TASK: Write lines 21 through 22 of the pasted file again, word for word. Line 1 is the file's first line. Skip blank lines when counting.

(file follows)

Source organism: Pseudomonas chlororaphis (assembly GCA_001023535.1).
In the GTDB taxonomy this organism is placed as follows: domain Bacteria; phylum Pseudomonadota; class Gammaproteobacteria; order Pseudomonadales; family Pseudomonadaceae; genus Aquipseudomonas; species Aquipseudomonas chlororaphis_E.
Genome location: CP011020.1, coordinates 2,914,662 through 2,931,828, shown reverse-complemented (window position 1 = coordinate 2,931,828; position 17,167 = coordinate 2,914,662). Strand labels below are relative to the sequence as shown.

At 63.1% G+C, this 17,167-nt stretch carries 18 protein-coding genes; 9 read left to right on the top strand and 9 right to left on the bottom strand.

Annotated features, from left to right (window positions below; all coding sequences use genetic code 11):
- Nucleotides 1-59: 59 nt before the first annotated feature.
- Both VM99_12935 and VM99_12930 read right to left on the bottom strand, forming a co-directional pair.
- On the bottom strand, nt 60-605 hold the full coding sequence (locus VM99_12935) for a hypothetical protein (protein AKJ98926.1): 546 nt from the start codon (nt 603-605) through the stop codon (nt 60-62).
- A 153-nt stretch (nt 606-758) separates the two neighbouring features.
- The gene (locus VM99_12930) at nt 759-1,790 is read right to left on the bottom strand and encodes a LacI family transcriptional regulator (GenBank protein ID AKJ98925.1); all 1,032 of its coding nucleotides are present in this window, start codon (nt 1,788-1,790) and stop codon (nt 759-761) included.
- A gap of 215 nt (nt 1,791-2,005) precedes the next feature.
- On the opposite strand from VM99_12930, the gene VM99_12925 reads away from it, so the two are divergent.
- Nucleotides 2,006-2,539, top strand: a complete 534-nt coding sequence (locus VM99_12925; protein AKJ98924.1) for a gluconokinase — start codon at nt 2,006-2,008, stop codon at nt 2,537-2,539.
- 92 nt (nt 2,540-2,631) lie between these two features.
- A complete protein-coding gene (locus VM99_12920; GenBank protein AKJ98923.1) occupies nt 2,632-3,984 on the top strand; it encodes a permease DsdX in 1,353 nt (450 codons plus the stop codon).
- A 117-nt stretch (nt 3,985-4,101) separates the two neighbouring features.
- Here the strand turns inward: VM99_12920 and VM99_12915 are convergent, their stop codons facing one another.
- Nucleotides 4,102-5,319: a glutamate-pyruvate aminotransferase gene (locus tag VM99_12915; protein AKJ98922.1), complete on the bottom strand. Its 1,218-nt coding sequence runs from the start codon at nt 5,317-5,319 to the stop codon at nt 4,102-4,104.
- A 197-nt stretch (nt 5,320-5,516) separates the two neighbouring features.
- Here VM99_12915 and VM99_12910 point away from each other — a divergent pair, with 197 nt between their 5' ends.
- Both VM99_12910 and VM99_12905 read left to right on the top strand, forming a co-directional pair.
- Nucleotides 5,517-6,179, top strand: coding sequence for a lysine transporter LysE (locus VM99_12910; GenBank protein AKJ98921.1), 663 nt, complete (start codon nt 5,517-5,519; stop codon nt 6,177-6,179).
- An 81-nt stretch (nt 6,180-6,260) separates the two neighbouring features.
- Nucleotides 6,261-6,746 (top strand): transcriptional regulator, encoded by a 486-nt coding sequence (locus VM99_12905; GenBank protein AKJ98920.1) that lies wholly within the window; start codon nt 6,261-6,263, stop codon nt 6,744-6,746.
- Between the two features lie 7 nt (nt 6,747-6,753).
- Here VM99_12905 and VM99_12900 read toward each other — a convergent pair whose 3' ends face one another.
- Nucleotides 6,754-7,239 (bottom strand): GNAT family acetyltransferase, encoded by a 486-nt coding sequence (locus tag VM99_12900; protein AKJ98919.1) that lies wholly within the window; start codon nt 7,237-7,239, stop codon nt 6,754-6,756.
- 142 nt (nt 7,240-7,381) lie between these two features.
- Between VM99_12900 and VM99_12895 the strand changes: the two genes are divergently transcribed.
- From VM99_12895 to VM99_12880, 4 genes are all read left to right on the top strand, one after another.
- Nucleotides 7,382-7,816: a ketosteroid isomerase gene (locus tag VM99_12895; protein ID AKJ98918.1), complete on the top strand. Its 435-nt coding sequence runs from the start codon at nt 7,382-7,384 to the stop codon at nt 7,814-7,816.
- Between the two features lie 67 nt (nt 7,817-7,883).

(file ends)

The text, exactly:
- Both VM99_12910 and VM99_12905 read left to right on the top strand, forming a co-directional pair.
- Nucleotides 5,517-6,179, top strand: coding sequence for a lysine transporter LysE (locus VM99_12910; GenBank protein AKJ98921.1), 663 nt, complete (start codon nt 5,517-5,519; stop codon nt 6,177-6,179).